The new law regulating the internal affairs in Montenegro will decide whether the Police Directorate will remain a part of the Ministry of Interior or become separate service of the state and operationally independent.

By: Dina Bajramspahić (Institute Alternative)
@DinchyB

Operational independence means that police chief have complete immunity from political influence in policing decision-making – for example, in deciding whether to initiate an investigation or not. In an essence of police operational independence is a question whether the power to decide in a specific case will be in a chair of the Minister or Police Director.

This power in practice must be properly decentralized and full implementation of the government’s principle of checks and balances is required, while management systems for human resources and finance are reliable and efficient.

The working group has been preparing the new Law on Internal Affairs for three years in which I took part in that period. For at least that long, the debate about which model is better – independent police or the police within the Ministry of Interior – is active.

This is a very complex issue since Montenegro experienced both models. Maybe it is easy to choose any solution, but it is difficult to make it functional and in the service of citizens.

The Public Administration Ministry in November 2017 prepared an analysis of the functional and financial effects of the introduction of an administrative body within the Ministry and began to advocate more openly that this model was not appropriate in a sense that it did not contribute to greater accountability and efficiency of the police.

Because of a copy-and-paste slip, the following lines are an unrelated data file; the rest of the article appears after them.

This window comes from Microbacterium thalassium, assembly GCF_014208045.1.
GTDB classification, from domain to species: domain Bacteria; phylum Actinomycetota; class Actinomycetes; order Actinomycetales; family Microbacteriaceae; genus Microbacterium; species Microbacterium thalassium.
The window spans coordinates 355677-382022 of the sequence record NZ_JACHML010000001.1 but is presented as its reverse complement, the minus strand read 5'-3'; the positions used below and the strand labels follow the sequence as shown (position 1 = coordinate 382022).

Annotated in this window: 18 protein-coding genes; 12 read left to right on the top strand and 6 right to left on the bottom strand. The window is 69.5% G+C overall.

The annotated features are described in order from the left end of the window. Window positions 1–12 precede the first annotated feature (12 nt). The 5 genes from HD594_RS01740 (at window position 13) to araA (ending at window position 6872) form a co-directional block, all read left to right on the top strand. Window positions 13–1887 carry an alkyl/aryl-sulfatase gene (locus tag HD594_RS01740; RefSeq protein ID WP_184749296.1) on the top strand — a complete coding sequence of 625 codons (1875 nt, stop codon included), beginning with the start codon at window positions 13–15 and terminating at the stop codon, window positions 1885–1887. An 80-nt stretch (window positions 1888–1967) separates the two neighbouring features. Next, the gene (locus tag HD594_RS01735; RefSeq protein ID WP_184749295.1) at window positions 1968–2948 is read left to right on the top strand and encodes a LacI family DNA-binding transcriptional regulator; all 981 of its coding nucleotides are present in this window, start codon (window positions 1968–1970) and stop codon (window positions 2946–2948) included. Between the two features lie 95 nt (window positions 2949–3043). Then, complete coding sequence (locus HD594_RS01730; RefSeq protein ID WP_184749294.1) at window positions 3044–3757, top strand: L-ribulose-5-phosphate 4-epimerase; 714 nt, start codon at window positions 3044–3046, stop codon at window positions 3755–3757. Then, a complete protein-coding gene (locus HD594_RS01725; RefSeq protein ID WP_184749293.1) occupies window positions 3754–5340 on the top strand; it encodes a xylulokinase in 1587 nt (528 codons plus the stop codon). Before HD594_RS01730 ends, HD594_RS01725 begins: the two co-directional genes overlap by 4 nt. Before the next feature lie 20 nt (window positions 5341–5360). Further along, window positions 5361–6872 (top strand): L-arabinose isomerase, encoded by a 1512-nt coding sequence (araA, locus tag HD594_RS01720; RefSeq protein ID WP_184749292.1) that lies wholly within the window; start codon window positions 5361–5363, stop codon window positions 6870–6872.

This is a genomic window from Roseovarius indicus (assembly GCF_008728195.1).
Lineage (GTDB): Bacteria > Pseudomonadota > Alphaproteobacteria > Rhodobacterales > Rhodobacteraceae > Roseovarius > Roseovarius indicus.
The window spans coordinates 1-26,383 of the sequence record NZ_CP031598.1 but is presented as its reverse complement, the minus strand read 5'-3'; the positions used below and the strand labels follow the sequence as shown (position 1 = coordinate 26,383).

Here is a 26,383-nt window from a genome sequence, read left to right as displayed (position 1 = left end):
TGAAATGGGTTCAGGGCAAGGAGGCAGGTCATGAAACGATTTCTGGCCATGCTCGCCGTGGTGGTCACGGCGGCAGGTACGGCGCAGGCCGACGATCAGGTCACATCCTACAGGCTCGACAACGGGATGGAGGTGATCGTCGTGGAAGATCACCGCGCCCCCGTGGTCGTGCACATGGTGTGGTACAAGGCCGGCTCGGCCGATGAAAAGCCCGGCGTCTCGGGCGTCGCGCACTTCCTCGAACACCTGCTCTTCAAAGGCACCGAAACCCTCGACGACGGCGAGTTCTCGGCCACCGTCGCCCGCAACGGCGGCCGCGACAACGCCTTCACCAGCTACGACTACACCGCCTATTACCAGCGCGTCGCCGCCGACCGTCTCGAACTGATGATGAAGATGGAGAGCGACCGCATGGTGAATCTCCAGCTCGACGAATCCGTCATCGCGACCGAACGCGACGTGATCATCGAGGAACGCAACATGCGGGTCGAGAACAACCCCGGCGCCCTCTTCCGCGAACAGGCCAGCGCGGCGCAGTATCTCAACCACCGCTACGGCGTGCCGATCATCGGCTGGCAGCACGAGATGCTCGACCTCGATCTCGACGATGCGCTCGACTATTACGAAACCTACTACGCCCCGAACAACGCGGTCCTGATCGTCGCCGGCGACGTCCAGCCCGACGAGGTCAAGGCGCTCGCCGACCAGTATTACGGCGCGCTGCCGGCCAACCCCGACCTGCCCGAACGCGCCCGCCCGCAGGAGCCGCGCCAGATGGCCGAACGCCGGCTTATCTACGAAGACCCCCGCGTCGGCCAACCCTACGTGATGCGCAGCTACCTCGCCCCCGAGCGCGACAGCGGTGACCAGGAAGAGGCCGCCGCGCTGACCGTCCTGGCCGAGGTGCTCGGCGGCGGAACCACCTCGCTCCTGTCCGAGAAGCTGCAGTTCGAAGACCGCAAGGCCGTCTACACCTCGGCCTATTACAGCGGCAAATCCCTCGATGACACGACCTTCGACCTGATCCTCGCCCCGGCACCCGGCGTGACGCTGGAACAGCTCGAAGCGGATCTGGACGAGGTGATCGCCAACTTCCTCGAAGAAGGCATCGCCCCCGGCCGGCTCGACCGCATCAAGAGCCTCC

The general proposal of the Public Administration Ministry was to abolish this model, but without additional guidance on how to develop a qualitatively new performance with the new concept.

Previously, the State Audit Institution proposed reviewing this idea based on its audits.

The Public Administration Ministry proposal means that some of bodies or sectors would become independent and separate, while the Ministry of Interior would fully incorporate some, and the merger of organs could occur.

Furthermore, the issue is not only the Police Directorate but also twenty different administrations, institutes, agencies and directorates that are part of different ministries.

For example, the Ministry of Finance has gladly accepted that the bodies that were a part of it, the Tax Administration, the Customs Administration, the Real Estate Directorate, the Games of Chance Administration, change their status.

However, the Ministry of Interior stressed at the public hearing about the new Law on State Administration that the Police should remain an exception due to the specificity of police powers and the need for stronger control.

Nevertheless, many challenges in “managing” the Police Directorate are obvious by analyzing the practice of the Ministry of Interior from 2012 until now.

Two key aspects of the “body within the Ministry” model are that the Ministry of Interior has so far kept in control: 1) employment in the Police Directorate and 2) financial management of the Police Directorate.